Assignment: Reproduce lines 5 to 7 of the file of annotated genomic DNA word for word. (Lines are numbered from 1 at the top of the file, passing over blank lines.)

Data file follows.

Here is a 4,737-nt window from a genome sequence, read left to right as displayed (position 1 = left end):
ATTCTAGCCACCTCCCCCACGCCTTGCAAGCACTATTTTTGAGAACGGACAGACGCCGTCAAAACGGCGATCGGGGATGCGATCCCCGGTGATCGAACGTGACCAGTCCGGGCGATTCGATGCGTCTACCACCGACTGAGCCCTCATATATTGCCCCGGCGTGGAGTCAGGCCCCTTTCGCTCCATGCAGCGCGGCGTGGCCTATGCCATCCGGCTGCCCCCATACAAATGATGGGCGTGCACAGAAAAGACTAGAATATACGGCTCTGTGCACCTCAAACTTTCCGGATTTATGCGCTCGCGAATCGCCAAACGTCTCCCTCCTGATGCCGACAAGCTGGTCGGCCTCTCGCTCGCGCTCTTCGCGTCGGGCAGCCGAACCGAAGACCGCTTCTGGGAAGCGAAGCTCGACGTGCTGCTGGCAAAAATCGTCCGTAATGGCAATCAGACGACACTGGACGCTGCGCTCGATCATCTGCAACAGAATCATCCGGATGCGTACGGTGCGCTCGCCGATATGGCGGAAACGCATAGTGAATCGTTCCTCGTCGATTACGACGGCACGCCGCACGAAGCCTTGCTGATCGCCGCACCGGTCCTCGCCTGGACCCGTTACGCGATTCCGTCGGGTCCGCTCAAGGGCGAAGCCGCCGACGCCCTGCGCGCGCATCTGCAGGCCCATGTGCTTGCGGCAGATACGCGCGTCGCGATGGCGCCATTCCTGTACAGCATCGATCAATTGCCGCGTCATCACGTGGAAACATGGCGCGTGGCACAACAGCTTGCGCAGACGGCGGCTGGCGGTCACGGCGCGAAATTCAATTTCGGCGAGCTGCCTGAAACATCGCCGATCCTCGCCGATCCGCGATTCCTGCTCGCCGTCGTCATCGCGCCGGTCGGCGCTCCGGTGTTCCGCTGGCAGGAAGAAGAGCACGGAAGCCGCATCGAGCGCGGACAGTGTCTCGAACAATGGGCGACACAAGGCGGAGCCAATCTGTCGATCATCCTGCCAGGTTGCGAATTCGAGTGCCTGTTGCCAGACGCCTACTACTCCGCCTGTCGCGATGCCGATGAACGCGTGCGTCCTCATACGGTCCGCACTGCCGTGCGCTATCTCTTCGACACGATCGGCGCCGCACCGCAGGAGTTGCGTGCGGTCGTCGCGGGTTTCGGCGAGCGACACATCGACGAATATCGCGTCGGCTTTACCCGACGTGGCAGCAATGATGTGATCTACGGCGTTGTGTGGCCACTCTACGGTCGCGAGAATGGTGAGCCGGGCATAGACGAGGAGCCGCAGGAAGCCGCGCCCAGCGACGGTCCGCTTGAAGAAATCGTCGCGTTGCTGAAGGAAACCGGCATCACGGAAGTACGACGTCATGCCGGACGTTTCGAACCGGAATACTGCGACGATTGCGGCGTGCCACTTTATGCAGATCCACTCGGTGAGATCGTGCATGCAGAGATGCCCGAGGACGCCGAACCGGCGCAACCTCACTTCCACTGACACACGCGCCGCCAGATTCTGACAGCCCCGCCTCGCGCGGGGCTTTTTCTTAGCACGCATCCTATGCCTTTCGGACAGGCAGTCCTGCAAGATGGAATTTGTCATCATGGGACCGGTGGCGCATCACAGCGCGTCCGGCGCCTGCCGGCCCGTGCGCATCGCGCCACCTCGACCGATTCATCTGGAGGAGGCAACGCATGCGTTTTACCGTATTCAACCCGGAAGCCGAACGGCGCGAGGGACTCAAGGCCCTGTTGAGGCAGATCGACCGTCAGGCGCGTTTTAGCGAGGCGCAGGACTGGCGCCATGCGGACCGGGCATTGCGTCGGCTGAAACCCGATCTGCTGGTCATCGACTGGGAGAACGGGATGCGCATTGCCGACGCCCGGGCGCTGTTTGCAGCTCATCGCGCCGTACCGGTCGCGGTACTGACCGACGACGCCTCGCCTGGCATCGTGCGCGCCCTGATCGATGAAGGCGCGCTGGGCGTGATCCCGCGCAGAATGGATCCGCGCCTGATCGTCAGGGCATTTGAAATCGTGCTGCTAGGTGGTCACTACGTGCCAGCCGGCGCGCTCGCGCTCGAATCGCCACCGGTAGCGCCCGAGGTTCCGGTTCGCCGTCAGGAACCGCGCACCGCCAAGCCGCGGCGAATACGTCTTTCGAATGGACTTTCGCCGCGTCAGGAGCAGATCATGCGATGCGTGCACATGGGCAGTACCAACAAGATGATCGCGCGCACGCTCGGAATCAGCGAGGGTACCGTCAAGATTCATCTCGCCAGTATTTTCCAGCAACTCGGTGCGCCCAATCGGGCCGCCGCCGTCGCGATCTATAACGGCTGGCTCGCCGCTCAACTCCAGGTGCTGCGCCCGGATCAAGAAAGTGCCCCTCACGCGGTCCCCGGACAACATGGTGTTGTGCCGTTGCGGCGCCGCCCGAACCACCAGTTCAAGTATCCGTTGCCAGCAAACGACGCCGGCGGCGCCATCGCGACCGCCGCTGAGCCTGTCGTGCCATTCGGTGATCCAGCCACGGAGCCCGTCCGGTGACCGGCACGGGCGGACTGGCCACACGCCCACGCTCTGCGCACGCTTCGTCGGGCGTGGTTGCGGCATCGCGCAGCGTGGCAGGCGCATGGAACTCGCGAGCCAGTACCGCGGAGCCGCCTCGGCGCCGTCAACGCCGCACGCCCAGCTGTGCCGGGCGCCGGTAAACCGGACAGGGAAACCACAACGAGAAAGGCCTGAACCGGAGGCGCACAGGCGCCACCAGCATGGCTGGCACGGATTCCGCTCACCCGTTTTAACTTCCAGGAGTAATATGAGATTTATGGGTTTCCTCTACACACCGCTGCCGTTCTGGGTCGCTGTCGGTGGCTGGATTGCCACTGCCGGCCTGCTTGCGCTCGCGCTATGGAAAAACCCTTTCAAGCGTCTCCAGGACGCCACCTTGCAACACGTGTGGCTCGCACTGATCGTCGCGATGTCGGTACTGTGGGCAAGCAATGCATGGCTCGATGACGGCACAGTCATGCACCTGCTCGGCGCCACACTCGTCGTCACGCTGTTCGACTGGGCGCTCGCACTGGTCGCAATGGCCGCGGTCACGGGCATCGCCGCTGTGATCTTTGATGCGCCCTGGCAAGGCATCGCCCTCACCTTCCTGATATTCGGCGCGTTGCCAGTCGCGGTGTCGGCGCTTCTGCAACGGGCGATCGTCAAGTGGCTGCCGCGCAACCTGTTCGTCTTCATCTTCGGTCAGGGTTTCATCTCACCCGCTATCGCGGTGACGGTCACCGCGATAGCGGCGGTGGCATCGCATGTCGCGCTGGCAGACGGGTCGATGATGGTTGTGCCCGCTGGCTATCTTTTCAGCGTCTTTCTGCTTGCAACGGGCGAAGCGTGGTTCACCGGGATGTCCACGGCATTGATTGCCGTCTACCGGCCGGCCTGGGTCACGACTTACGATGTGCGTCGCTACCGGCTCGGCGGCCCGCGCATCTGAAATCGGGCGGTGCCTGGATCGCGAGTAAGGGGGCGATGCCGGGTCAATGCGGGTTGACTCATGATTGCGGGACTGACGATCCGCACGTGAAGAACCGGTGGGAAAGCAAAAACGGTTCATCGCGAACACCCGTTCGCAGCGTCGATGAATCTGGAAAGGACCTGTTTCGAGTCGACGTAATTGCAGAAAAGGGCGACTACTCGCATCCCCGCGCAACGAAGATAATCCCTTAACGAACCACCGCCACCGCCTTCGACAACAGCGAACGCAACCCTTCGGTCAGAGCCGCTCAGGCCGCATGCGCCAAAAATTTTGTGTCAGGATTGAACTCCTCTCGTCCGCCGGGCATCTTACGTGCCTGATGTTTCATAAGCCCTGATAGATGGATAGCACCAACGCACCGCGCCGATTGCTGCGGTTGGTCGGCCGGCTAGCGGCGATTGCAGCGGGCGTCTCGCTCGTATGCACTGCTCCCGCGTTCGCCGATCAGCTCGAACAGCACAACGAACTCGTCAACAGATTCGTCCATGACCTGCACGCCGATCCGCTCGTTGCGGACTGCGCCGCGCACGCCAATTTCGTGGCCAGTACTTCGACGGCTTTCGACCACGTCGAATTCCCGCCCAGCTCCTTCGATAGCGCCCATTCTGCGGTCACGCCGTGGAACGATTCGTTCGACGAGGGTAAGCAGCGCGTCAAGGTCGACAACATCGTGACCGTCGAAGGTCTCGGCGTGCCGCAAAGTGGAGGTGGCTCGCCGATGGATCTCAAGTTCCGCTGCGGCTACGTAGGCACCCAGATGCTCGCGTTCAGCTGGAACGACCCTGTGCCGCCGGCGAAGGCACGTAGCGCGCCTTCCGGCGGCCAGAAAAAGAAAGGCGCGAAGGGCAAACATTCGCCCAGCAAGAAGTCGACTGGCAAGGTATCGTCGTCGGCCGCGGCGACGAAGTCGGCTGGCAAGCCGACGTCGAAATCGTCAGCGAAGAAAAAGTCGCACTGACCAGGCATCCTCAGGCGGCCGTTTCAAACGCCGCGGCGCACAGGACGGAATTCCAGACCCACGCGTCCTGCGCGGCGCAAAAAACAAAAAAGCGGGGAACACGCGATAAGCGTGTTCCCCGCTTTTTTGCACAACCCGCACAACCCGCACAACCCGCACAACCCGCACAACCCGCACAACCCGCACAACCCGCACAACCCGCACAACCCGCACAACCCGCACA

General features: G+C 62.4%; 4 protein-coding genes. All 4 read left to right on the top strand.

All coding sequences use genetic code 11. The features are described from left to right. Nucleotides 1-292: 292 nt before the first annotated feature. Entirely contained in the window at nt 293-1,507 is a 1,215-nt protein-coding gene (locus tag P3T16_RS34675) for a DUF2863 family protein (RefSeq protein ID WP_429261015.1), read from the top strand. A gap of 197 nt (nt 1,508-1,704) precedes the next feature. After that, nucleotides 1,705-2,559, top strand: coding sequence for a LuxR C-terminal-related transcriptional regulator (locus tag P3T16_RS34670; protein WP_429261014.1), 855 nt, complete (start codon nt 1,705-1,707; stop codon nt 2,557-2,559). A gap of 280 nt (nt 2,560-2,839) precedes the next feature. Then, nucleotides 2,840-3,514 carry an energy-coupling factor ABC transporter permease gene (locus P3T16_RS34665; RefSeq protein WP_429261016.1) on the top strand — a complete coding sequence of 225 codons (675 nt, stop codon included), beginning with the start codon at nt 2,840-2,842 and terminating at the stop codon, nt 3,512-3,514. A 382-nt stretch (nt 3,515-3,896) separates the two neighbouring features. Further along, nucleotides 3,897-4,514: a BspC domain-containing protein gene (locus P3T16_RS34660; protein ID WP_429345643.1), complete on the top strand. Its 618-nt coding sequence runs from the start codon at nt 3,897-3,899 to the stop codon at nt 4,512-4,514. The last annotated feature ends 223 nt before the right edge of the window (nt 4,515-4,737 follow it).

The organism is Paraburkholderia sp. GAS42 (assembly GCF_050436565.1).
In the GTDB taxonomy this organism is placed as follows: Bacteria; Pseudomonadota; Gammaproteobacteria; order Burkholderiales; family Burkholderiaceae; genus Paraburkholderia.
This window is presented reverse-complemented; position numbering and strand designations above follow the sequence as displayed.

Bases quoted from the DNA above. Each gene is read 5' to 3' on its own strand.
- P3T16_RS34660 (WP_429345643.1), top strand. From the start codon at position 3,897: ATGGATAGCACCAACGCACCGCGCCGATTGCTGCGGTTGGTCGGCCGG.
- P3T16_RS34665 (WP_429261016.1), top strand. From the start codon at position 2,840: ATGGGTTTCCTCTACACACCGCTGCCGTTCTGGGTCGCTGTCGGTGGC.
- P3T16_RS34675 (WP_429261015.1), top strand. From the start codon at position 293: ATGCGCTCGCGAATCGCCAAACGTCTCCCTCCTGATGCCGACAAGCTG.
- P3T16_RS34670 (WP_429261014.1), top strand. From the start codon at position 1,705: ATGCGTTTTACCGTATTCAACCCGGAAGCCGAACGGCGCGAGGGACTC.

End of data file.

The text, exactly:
The organism is Paraburkholderia sp. GAS42 (assembly GCF_050436565.1).
In the GTDB taxonomy this organism is placed as follows: Bacteria; Pseudomonadota; Gammaproteobacteria; order Burkholderiales; family Burkholderiaceae; genus Paraburkholderia.
This window is presented reverse-complemented; position numbering and strand designations above follow the sequence as displayed.